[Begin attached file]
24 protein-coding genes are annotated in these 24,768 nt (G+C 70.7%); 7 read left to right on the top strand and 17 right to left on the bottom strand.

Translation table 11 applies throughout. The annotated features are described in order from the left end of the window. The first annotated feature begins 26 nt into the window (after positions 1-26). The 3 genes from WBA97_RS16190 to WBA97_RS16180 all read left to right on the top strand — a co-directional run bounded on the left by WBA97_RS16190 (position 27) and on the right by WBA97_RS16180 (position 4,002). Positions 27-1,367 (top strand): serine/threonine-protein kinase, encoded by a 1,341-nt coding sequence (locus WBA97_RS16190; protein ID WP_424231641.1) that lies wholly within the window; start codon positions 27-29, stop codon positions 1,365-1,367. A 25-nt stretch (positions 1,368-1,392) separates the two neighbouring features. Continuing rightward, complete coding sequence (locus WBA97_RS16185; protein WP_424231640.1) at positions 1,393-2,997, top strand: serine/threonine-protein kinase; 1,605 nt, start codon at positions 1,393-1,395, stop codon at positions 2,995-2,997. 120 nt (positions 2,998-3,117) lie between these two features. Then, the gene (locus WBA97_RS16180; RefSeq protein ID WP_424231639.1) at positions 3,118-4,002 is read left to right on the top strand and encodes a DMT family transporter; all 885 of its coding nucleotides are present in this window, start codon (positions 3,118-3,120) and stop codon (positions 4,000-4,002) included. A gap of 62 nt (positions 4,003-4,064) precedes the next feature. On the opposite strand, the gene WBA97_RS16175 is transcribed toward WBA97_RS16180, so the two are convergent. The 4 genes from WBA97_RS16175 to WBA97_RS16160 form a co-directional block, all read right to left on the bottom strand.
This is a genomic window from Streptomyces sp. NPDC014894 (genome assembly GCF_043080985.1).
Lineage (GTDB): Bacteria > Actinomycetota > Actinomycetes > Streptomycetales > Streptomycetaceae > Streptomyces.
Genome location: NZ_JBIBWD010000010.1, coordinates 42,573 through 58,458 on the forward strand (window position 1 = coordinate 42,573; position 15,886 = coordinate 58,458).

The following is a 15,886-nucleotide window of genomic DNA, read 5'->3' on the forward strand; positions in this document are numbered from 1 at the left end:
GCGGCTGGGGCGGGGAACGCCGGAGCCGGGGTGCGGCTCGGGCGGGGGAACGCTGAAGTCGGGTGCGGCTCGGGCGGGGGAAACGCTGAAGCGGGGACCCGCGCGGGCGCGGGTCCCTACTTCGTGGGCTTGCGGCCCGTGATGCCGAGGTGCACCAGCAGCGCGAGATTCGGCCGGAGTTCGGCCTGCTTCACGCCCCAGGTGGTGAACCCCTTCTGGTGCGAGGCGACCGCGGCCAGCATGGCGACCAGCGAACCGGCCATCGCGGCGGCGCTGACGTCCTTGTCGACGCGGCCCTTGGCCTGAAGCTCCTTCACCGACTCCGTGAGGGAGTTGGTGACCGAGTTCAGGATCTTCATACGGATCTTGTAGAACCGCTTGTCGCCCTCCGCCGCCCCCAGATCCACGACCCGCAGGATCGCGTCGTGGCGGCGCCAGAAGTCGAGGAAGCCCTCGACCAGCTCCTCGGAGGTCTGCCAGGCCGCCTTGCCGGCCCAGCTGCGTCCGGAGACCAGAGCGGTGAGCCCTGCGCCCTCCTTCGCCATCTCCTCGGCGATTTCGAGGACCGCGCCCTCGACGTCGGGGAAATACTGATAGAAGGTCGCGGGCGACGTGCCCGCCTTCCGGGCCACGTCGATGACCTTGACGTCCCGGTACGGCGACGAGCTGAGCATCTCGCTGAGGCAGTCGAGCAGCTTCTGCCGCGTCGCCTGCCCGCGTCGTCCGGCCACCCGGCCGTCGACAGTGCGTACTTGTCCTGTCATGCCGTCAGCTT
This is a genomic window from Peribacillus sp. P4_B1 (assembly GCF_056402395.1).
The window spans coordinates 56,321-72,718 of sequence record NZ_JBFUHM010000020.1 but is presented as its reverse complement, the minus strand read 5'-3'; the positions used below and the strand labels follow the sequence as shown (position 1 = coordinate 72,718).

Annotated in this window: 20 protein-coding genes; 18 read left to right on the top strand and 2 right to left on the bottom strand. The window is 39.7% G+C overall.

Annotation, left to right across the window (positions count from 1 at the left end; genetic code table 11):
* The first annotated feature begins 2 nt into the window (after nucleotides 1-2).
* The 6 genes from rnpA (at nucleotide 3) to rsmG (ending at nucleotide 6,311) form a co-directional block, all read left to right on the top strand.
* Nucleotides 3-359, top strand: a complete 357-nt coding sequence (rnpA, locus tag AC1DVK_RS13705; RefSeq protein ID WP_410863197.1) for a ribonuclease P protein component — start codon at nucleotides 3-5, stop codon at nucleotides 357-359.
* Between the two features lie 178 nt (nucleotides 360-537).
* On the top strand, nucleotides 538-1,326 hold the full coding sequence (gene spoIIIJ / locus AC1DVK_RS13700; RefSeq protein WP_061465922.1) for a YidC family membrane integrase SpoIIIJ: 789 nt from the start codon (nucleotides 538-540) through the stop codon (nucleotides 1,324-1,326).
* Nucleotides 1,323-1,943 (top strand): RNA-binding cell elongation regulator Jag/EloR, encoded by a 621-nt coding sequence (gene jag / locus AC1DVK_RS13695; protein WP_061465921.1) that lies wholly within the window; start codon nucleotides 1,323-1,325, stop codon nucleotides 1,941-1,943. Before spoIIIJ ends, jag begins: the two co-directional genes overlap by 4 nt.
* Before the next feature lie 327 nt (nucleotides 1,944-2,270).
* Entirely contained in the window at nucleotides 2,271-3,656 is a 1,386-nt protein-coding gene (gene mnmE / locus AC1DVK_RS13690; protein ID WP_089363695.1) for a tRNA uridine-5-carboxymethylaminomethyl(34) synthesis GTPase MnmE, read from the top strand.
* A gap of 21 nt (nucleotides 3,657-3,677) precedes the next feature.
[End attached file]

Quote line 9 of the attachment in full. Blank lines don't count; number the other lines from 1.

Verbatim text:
The window spans coordinates 56,321-72,718 of sequence record NZ_JBFUHM010000020.1 but is presented as its reverse complement, the minus strand read 5'-3'; the positions used below and the strand labels follow the sequence as shown (position 1 = coordinate 72,718).